Langmead, B. & Salzberg, S. L. Fast gapped-read alignment with Bowtie 2. Nature methods 9, 357–359 (2012).
Ding, T. & Schloss, P. D. Dynamics and associations of microbial community types across the human body. Nature 509, 357–360, https://doi.org/10.1038/nature13178 (2014).
Biesbroek, G. et al. Deep Sequencing Analyses of Low Density Microbial Communities: Working at the Boundary of Accurate Microbiota Detection. PLoS One 7 (2012).
Usyk, M., Zolnik, C. P., Patel, H., Levi, M. H. & Burk, R. D. Novel ITS1 Fungal Primers for Characterization of the Mycobiome. mSphere 2, e00488–00417 (2017).
Hercus, C. Novocraft short read alignment package. http://www.novocraft.com (2009).
Hamady, M., Walker, J. J., Harris, J. K., Gold, N. J. & Knight, R. Error-correcting barcoded primers for pyrosequencing hundreds of samples in multiplex. Nature methods 5, 235–237 (2008).
Schmieder, R. & Edwards, R. Quality control and preprocessing of metagenomic datasets. Bioinformatics 27, 863–864 (2011).
Masella, A. P., Bartram, A. K., Truszkowski, J. M., Brown, D. G. & Neufeld, J. D. PANDAseq: paired-end assembler for illumina sequences. BMC bioinformatics 13, 31 (2012).
DeSantis, T. Z. et al. Greengenes, a chimera-checked 16S rRNA gene database and workbench compatible with ARB. Applied and environmental microbiology 72, 5069–5072 (2006).
Chen, T. et al. The Human Oral Microbiome Database: a web accessible resource for investigating oral microbe taxonomic and genomic information. Database 2010 (2010).
Caporaso, J. G. et al. PyNAST: a flexible tool for aligning sequences to a template alignment. Bioinformatics 26, 266–267 (2009).
Price, M. N., Dehal, P. S. & Arkin, A. P. FastTree 2–approximately maximum-likelihood trees for large alignments. PloS one 5, e9490 (2010).
Caporaso, J. G. et al. QIIME allows analysis of high-throughput community sequencing data. Nature methods 7, 335–336 (2010).
Rognes, T., Flouri, T., Nichols, B., Quince, C. & Mahé, F. VSEARCH: a versatile open source tool for metagenomics. PeerJ 4, e2584 (2016).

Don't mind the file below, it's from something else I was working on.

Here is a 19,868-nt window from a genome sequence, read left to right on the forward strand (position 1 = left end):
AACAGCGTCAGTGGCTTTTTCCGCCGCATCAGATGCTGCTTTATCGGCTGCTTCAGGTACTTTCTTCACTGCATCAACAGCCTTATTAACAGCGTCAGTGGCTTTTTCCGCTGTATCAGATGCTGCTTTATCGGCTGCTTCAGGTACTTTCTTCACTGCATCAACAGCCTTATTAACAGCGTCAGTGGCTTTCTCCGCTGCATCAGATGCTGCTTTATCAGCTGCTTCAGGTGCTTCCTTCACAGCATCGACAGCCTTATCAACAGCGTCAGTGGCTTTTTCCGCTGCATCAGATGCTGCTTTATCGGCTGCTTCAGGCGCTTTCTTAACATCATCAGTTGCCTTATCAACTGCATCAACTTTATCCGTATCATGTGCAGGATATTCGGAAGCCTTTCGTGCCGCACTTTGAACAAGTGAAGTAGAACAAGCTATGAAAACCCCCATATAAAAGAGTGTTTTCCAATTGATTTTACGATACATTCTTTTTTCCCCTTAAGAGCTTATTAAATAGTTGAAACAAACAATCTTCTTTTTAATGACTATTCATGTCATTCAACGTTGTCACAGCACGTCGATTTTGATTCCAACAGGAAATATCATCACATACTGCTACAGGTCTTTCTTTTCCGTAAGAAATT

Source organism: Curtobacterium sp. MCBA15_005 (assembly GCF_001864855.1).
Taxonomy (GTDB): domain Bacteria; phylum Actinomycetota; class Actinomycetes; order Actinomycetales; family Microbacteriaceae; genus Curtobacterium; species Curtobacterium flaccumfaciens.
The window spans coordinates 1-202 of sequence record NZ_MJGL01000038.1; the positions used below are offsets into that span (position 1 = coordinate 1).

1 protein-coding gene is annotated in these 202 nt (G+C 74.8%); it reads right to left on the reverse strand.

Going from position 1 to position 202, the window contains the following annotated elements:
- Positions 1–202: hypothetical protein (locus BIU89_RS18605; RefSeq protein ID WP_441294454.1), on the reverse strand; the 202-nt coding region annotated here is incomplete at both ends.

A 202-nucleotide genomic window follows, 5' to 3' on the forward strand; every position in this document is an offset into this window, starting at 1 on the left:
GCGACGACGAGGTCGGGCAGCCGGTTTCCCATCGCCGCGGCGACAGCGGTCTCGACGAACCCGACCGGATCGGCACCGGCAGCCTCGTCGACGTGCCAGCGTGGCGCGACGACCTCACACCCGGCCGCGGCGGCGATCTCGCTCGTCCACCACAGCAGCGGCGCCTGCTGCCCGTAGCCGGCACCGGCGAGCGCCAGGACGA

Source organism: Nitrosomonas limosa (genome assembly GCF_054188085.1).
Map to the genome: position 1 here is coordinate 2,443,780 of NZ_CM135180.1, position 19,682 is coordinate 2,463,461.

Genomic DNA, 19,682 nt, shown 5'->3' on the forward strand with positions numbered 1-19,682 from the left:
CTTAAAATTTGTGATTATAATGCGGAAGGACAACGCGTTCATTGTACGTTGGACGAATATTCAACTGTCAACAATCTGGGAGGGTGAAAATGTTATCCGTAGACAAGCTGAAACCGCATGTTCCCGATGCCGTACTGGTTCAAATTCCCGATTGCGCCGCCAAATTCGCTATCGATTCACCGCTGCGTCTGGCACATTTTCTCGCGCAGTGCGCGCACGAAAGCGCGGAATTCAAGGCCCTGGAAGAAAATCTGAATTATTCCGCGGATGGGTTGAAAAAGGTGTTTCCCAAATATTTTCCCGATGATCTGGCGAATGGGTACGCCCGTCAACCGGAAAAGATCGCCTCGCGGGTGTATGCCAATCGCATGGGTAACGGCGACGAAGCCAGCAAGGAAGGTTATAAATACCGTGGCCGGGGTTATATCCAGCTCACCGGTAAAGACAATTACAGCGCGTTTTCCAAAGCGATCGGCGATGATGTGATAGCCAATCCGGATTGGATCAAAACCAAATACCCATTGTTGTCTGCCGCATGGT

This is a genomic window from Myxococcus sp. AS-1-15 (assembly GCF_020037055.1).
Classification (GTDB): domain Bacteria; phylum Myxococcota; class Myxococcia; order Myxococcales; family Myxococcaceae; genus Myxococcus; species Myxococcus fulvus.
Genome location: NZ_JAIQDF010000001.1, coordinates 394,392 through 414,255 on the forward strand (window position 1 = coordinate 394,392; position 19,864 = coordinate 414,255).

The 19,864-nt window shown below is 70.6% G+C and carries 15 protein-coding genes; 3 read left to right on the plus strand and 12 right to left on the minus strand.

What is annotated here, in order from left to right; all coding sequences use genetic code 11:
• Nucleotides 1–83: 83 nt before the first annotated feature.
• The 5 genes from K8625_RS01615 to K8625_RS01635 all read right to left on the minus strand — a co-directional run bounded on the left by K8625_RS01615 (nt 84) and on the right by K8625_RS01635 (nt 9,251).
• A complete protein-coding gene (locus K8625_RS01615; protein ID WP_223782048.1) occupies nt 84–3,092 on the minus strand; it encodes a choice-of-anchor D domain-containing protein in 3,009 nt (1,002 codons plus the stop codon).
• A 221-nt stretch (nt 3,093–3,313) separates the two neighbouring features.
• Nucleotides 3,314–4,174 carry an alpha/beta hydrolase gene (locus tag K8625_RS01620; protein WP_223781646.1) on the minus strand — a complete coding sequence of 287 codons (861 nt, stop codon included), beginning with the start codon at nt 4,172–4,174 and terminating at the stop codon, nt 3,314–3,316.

Altschul, S. F., Gish, W., Miller, W., Myers, E. W. & Lipman, D. J. Basic local alignment search tool. Journal of molecular biology 215, 403–410 (1990).
R: A language and environment for statistical computing (R Foundation for Statistical Computing, Vienna, Austria 2014).
McMurdie, P. J. & Holmes, S. phyloseq: an R package for reproducible interactive analysis and graphics of microbiome census data. PloS one 8, e61217 (2013).
Oksanen, J. et al. The vegan package. Community ecology package 10, 631–637 (2007).
Batdorf, C. S. (Google Patents, 1903).
Wickham, H. reshape2: Flexibly reshape data: a reboot of the reshape package. R package version 1 (2012).
Wickham, H. ggplot2: elegant graphics for data analysis. (Springer, 2016).
This work was supported in part by the National Institute of Allergy and Infectious Diseases (AI072204), the NIDCR (DE026177), the Einstein-Rockefeller-CUNY Center for AIDS Research funded by the NIH (AI24414) and the Einstein Cancer Research Center (P30CA013330) from the National Cancer Institute. Drs. Dowd and Waldron were funded in part by NIAID (AI121784).
The authors declare no competing interests.
Publisher’s note: Springer Nature remains neutral with regard to jurisdictional claims in published maps and institutional affiliations.
Rights and permissions
Open Access This article is licensed under a Creative Commons Attribution 4.0 International License, which permits use, sharing, adaptation, distribution and reproduction in any medium or format, as long as you give appropriate credit to the original author(s) and the source, provide a link to the Creative Commons license, and indicate if changes were made. The images or other third party material in this article are included in the article’s Creative Commons license, unless indicated otherwise in a credit line to the material. If material is not included in the article’s Creative Commons license and your intended use is not permitted by statutory regulation or exceeds the permitted use, you will need to obtain permission directly from the copyright holder. To view a copy of this license, visit http://creativecommons.org/licenses/by/4.0/.
About this article
Cite this article
Rosenbaum, J., Usyk, M., Chen, Z. et al. Evaluation of Oral Cavity DNA Extraction Methods on Bacterial and Fungal Microbiota. Sci Rep 9, 1531 (2019). https://doi.org/10.1038/s41598-018-38049-6
This article is cited by
molBV reveals immune landscape of bacterial vaginosis and predicts human papillomavirus infection natural history
Nature Communications (2022)
Sampling the fish gill microbiome: a comparison of tissue biopsies and swabs
BMC Microbiology (2021)
The Mycobiome in Health and Disease: Emerging Concepts, Methodologies and Challenges
The human oral cavity microbiota composition during acute tonsillitis: a cross-sectional survey
BMC Oral Health (2019)
DNA extraction for human microbiome studies: the issue of standardization
Genome Biology (2019)
By submitting a comment you agree to abide by our Terms and Community Guidelines. If you find something abusive or that does not comply with our terms or guidelines please flag it as inappropriate.